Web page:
craftsmanship

Hi from France! More about that later. As I traveled here over the weekend, I stopped for a night in Brussels to visit a friend, hear an opera (Fauré’s Pénélope–hear this score if you can, OMG), and see an exhibition of Japanese prints.

The exhibition was a last-minute decision. I had a morning free before re-starting my travel, and I thought I’d see how I felt–maybe I’d prefer to while away a couple hours over a coffee or two, read and people-watch. But I woke up with lots of energy and decided to go. And now I can’t imagine having not seen it. It was so enthralling that I nearly missed my bus because I lingered too long.

The exhibition spanned several centuries of fine-art printing, and each room was extraordinary in its own way. But the image above was one of the first things I saw, and it set the tone. It’s part of a long horizontal case–thirty feet long, maybe–displaying what looks like an accordion-folded book (the 19th-century artist is Kawase Hasui). Starting at the rightmost end of the case, you see at first a single-color engraving–the outlines of a scene pressed in a grayish ink. As you continue to move down the book, each fold showed an additional single-color print that was to be layered in, and on the left the cumulative effect each new print was having on the whole picture. So, after the grayish outline, some tiny blobs of brown were added, and later the yellow and then the red of the temple popped vibrantly. One entire print layer might be the tiniest pinprick of purple to darken the pattern on a kimono; another was a light wash of green to give the trees their first color, followed by a darker shade of green, distributed more irregularly, to create shadows. Many layers added just the subtlest dusting of gray to nuance the texture of snow or sky.

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multi-tasking, multi-living

I’m reading “Foreign Parts,” Sir Thomas Allen’s memoir, which I ordered after an inspiring week working with him and watching him teach masterclasses at Songfest. Sir Tom, as we were all calling him by the end of the week, is a charismatic teacher and a sublimely lovely, fiercely funny singing actor himself, of course. But getting to know him and hear him give advice, what I found most inspiring was his clear, lifelong commitment to a deep work process. Now over 70, he had recently performed a run of Winterreise recitals–a piece he had gotten to know and perform as a young man. But for this series, he spent an hour every day, for a full year beforehand, reading and chewing over the texts. On a piece he had performed before. Every day, for a year. READ MORE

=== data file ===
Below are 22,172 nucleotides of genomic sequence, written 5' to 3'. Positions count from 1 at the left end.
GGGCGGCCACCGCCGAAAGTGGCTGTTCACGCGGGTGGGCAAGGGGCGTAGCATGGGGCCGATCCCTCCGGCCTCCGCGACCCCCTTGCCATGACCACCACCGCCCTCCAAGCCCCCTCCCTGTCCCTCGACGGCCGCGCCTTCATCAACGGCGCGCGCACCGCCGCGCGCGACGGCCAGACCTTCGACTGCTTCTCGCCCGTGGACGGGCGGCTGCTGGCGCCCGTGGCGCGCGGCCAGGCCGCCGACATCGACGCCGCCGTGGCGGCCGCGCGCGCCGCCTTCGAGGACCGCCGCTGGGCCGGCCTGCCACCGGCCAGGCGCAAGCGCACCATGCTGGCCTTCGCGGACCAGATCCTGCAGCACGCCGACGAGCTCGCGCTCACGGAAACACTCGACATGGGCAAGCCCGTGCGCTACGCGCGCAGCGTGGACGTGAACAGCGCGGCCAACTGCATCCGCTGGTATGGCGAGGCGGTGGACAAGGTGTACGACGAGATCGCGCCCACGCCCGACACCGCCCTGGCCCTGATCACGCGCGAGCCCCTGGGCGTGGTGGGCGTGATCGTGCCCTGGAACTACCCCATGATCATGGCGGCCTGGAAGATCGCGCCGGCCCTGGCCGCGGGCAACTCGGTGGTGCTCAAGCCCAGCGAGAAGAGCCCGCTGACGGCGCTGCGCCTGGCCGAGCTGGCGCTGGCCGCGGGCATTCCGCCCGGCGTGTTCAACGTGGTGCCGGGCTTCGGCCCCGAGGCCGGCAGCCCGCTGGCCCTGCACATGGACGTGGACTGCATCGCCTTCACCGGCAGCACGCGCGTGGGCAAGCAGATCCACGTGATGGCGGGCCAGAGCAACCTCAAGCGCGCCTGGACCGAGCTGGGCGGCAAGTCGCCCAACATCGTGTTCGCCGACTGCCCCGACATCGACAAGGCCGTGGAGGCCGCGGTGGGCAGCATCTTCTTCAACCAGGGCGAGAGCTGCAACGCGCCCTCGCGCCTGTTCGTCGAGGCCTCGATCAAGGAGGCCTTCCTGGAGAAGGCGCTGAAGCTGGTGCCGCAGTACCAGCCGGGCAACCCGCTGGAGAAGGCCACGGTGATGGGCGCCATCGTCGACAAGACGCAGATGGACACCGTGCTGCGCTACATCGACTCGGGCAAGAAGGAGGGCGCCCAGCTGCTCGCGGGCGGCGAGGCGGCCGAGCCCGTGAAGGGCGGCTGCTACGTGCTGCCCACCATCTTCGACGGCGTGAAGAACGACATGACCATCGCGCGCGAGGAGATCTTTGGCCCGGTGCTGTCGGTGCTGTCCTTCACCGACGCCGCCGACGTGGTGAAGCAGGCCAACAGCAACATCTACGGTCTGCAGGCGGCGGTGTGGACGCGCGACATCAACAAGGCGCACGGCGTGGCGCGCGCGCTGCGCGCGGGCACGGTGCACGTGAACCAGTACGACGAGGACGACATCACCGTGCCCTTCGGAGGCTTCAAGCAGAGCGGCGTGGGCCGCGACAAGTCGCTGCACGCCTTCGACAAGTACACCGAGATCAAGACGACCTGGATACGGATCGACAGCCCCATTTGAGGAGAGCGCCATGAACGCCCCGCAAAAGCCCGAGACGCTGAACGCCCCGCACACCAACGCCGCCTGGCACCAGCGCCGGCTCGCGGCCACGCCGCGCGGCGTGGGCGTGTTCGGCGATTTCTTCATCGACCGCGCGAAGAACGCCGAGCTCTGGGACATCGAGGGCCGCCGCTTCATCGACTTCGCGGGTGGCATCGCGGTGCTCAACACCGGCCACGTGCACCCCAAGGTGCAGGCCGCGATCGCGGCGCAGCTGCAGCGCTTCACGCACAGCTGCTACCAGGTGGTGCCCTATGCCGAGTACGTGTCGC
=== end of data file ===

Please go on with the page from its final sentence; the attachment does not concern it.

a new thing

For the first time ever, I’m being paid to compose.

Sort of. I was offered a project as a “maker” with an experimental music theater company I’ve worked with several times. It’s a collaboration with a guitarist, and the assignment is to create a ten-minute theatrical piece on the theme of Tristan and Isolde (several other teams are also working on the same prompt). That’s it. Those are the guidelines.

When I got the offer, my feelings were equally split between excitement and apprehension. Did they know that I hadn’t tried to compose anything seriously in many, many years? Did they have any idea that I had ever thought of composing at all? If not, what kind of contribution was I expected to make, as “just” a singer? What would I expect of myself? What kind of angle could I find in such an open prompt? What if I couldn’t think of anything? What if what I think of, and create, isn’t good?READ MORE

up, up, and away

Currently open on my laptop (on my lap, in the train):

  • a document in which I’m cutting apart W. H. Auden’s “In Sickness and in Health”
  • Spotify with Frank Martin’s Le vin herbé
  • VLC with an extended guitar improvisation, some videos of me singing Schubert, and Battlestar Galactica
  • various browser tabs: lots related to web design, email, Facebook, Martin Luther King’s “Letter from a Birmingham Jail,” and a very dark nihilist perspective on American politics

This–a summary of what I’m consuming and thinking about and rearranging–seems as good a jumping-off point for a blog as any. I’m done pretending that the version of me presented on my website, or on Facebook, or in any given rehearsal on any given day, is the full story. READ MORE